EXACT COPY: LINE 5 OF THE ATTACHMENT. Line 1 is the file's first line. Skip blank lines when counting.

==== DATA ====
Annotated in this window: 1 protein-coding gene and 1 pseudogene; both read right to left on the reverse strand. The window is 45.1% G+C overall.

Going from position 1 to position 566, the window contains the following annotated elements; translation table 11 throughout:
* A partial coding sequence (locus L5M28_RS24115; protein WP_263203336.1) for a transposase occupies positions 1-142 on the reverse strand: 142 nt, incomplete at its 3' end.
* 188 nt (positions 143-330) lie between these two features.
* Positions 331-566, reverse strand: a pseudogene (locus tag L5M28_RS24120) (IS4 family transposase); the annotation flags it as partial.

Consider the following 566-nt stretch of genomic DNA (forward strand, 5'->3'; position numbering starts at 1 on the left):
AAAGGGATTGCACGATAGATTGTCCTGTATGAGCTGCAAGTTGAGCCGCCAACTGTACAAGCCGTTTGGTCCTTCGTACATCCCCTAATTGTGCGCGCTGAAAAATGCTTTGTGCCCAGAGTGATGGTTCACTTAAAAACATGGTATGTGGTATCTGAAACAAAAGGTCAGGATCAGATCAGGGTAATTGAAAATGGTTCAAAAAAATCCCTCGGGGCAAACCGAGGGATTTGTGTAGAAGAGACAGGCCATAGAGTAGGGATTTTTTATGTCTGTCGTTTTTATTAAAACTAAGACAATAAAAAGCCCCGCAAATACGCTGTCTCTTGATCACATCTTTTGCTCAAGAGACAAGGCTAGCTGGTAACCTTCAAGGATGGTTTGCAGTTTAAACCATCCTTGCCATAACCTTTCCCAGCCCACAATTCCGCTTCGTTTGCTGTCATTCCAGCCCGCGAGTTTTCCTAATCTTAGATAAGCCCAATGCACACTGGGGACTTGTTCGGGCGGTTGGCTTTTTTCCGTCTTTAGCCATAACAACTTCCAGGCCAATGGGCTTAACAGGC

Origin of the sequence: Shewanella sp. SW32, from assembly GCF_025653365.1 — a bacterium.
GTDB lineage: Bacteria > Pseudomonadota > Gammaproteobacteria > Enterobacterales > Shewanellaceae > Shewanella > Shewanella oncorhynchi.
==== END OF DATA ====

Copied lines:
* Positions 331-566, reverse strand: a pseudogene (locus tag L5M28_RS24120) (IS4 family transposase); the annotation flags it as partial.